I will write to the Northern Cape MEC of local government, Kenneth Mmoeimang, requesting him to intervene in the situation. Mmoeimang should ascertain whether proper processes pertaining to the acting appointment of the MM have indeed been followed, as well as speed up the long overdue appointment of this critical post.

NCOP set to debate Secrecy Bill that remains a secret

Alf Lees MP

DA Member of the NCOP

Today, the National Council of Provinces (NCOP) will be debating the Protection of State Information Bill without having seen copies of the amended Bill. That this is allowed to happen shows the ANC’s contempt for the parliament as a democratic institution and for its core responsibilities as a legislature and for overseeing executive action.

The ANC’s handling of this bill through the parliamentary process has been rushed and in the last week certainly also procedurally problematic.

There was no unanimous decision on the committee report as opposition parties refused to adopt a report which was given to them at the very last minute. In fact it was not even the last minute; it was half an hour after the committee started its meeting to discuss the report.

In addition, a motion was tabled today to suspend rule 239(1), the so-called “three day rule”, which provides that the consideration of a Bill may not commence before at least three working days have lapsed since the committee’s report has been tabled.

Members of the committee have not yet received an amended Bill.

Yet, the NCOP is supposed to debate it this afternoon.

In a functioning democracy and parliament, we would have received the Bill in advance so that members of parliament can make informed decisions and have an informed debate on it.

The ANC clearly has no respect for the legislative process or parliamentary procedure or alternatively is deliberately trying to obscure the details of this potentially destructive piece of legislation in fear of continued backlash from voters and civil society.

Members of Parliament make decisions on behalf of the South African public. It is utterly nonsensical that a decision on a Bill which the DA believes to be unconstitutional and will have far-reaching implications for South African society, will be debated without anyone having seen it.

The Leader for the DA in the NCOP, Elza van Lingen, has this morning written to the Chairperson of the NCOP, the Honourable Mahlangu, to request that the debate be postponed so that all members of the Council have sufficient time to examine the Bill and the report of the Ad Hoc Committee.

KwaZulu-Natal MEC Scorecards for 2012

Sizwe Mchunu, MPP

Leader of the DA in the KZN Legislature

Education MEC Senzo Mchunu

MEC Senzo Mchunu has a vision for the improvement of education in KwaZulu-Natal and is presently trying to manage both the buy-in from various stakeholders as well as the management of the application of a new plan.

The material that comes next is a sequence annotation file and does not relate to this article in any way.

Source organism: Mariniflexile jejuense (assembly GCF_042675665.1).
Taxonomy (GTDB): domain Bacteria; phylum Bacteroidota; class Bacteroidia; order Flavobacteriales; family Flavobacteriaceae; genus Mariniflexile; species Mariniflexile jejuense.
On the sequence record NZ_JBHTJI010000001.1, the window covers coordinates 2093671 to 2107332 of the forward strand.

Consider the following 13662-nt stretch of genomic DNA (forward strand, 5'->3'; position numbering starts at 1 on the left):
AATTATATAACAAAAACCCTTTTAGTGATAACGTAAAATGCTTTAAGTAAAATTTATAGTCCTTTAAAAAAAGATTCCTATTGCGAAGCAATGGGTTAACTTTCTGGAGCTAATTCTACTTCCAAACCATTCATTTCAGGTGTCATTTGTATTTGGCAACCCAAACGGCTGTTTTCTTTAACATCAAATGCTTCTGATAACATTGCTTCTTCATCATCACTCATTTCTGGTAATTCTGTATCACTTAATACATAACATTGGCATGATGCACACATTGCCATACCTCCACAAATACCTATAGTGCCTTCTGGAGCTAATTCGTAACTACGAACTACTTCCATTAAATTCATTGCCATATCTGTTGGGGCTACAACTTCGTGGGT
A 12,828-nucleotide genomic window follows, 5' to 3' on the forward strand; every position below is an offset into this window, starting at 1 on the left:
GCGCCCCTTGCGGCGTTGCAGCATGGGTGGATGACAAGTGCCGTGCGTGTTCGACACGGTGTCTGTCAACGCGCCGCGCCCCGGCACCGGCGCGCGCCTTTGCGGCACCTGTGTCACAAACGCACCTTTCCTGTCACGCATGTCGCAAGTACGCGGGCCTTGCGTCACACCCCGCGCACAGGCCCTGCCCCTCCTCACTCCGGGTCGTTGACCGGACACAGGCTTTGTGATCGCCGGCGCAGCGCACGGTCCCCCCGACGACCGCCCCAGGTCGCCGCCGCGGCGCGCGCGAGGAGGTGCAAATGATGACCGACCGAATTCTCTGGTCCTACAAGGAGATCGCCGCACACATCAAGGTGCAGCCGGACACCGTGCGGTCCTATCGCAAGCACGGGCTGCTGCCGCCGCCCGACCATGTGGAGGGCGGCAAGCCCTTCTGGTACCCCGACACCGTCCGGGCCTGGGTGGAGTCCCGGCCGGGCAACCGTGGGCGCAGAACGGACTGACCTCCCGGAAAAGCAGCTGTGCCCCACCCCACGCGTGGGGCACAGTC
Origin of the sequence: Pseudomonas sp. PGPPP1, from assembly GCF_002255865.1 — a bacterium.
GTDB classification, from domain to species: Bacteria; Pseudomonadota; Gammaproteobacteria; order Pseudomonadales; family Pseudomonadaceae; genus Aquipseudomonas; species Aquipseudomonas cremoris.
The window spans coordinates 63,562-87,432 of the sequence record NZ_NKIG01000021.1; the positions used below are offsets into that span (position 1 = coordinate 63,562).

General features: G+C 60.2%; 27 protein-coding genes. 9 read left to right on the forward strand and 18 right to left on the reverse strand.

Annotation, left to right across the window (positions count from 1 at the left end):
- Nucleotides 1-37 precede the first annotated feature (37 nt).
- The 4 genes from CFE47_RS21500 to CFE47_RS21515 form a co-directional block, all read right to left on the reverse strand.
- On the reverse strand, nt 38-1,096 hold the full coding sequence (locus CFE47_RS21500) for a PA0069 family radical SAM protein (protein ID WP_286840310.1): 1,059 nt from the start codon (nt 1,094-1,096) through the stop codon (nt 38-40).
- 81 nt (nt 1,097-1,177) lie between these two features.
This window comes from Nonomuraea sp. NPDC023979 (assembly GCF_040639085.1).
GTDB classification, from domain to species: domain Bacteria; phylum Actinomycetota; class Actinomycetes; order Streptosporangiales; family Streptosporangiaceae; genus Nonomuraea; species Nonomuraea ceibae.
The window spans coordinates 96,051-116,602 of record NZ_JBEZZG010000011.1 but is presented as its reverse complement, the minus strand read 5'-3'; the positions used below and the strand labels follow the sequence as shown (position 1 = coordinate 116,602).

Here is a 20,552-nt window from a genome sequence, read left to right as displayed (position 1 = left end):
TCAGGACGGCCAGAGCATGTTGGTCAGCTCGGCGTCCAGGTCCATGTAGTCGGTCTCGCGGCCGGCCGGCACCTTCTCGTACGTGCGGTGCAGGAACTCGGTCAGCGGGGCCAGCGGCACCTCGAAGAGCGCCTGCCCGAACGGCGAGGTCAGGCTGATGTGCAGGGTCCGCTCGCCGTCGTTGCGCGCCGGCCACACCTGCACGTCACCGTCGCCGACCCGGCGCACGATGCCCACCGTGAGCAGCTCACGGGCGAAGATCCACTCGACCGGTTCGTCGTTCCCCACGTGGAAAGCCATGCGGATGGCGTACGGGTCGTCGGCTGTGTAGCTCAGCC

Where the MEC has failed has been in the slow acceptance of the necessary steps to turn around policy and the lack of influence he has in getting the rest of cabinet and his national counter parts to support his proposed initiatives fully and to provide the necessary funding. The kind of urgent and radical transformation drives that are necessary are not forthcoming. Instead there is a step by step approach that will take decades for effects to be felt. The MEC is by nature methodical rather than charismatic or bold. This results in him been seen as a knowledgeable leader but not someone who will drive sweeping changes

One certainly cannot fault the MEC’s work ethic. He is very much hands-on and attends many events on the ground. This can also be a weakness, where he himself is problem solving rather than developing capacity in his senior management to do the work while he directs. His attendance at sittings and portfolio committee meetings is good.

Score 7

Finance MEC, Ina Cronje

MEC Cronje attended most treasury briefings and Finance portfolio committee meetings, unless she was overseas or busy with other urgent government business. The department’s HOD and his assistant were well briefed and open to the financial committee in terms of the performance of the department. The spheres of Education and Health – where most of the province’s financial pressure exists – are well controlled in a joint hands-on approach. The province’s overdraft is under control. No departments are using bank over drafts. Positive bank balances resulted in R37 million in over collection of revenue.

Unfortunately, the MEC pays lip service in disclosing Forensic Audits and reporting on controversial internal audit reports, thereby contravening SEC 112 of the constitution to allow oversight by the committee. Control within departments – to ensure that every Rand is well spent – is not effective, with no systems in place to ensure this. Performance is managed in terms of government priorities and little influence is exercised within the executive to ensure that the development plan’s emphasis on education is implemented. President Zuma’s State of the Nation undertakings – to develop infrastructure and maintain government assets – are ignored by MEC’S